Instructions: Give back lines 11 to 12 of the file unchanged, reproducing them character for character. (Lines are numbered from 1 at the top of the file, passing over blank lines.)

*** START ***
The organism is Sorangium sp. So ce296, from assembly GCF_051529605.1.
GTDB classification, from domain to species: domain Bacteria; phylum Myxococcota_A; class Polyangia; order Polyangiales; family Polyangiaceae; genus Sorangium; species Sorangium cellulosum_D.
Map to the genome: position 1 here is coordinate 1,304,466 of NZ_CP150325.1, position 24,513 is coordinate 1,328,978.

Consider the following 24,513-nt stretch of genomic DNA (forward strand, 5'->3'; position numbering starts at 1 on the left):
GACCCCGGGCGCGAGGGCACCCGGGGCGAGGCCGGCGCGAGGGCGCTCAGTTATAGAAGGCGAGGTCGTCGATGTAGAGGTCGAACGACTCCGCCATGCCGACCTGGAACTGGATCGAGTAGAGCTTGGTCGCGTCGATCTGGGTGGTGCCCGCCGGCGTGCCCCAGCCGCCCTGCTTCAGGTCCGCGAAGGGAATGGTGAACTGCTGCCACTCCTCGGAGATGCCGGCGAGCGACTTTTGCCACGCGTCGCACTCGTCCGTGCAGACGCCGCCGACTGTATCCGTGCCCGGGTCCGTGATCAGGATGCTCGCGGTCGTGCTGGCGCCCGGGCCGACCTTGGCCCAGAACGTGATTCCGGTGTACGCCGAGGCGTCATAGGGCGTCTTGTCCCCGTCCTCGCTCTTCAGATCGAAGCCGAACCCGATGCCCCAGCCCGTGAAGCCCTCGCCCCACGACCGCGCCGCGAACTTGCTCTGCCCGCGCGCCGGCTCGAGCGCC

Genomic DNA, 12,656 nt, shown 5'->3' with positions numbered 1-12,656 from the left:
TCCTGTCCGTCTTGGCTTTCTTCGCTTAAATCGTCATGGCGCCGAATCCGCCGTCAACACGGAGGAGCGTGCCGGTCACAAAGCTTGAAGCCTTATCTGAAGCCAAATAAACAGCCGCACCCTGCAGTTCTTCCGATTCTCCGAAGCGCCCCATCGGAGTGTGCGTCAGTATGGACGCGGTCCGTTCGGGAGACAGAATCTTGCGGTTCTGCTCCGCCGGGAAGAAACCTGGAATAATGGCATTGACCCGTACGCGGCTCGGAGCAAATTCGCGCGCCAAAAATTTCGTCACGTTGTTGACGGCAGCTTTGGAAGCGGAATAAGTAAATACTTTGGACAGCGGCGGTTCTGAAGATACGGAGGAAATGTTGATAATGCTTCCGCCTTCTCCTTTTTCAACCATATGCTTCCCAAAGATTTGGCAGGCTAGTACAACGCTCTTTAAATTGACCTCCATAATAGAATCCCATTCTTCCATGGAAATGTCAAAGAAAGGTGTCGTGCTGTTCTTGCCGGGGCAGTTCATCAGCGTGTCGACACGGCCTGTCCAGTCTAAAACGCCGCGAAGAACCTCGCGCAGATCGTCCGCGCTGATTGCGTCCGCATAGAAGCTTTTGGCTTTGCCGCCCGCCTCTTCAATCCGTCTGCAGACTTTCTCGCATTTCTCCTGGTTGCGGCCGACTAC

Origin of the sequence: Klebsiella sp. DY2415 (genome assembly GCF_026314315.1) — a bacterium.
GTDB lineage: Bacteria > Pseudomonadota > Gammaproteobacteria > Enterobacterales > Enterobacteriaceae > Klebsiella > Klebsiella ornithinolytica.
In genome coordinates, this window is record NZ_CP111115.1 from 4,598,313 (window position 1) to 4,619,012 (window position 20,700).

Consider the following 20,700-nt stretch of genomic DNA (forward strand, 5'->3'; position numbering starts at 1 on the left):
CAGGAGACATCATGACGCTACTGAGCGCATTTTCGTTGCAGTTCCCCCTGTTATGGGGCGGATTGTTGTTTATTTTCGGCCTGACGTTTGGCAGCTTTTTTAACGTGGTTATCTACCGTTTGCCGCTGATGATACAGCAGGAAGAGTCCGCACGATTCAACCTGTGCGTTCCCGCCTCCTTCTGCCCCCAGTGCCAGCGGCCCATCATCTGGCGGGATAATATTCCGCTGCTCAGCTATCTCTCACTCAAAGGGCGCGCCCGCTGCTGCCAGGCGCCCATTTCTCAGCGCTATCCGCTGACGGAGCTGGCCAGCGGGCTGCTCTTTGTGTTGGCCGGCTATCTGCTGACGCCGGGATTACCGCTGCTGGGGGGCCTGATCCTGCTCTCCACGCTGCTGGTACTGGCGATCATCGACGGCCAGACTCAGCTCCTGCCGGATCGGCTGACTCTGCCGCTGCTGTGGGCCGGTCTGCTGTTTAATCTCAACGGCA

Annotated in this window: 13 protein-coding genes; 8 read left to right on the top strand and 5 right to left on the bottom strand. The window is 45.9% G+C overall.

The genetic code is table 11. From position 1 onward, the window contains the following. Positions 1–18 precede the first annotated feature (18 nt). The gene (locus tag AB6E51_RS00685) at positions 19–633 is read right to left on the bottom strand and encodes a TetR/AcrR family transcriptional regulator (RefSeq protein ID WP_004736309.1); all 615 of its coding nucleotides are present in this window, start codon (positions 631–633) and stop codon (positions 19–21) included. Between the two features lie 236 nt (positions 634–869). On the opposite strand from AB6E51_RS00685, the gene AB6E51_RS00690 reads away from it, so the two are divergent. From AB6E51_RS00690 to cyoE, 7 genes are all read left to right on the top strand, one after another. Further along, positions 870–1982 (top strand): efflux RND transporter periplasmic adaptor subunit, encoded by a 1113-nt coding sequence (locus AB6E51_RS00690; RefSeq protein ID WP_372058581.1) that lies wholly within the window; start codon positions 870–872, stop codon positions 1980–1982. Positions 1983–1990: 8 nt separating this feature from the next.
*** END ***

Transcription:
Consider the following 20,700-nt stretch of genomic DNA (forward strand, 5'->3'; position numbering starts at 1 on the left):
CAGGAGACATCATGACGCTACTGAGCGCATTTTCGTTGCAGTTCCCCCTGTTATGGGGCGGATTGTTGTTTATTTTCGGCCTGACGTTTGGCAGCTTTTTTAACGTGGTTATCTACCGTTTGCCGCTGATGATACAGCAGGAAGAGTCCGCACGATTCAACCTGTGCGTTCCCGCCTCCTTCTGCCCCCAGTGCCAGCGGCCCATCATCTGGCGGGATAATATTCCGCTGCTCAGCTATCTCTCACTCAAAGGGCGCGCCCGCTGCTGCCAGGCGCCCATTTCTCAGCGCTATCCGCTGACGGAGCTGGCCAGCGGGCTGCTCTTTGTGTTGGCCGGCTATCTGCTGACGCCGGGATTACCGCTGCTGGGGGGCCTGATCCTGCTCTCCACGCTGCTGGTACTGGCGATCATCGACGGCCAGACTCAGCTCCTGCCGGATCGGCTGACTCTGCCGCTGCTGTGGGCCGGTCTGCTGTTTAATCTCAACGGCA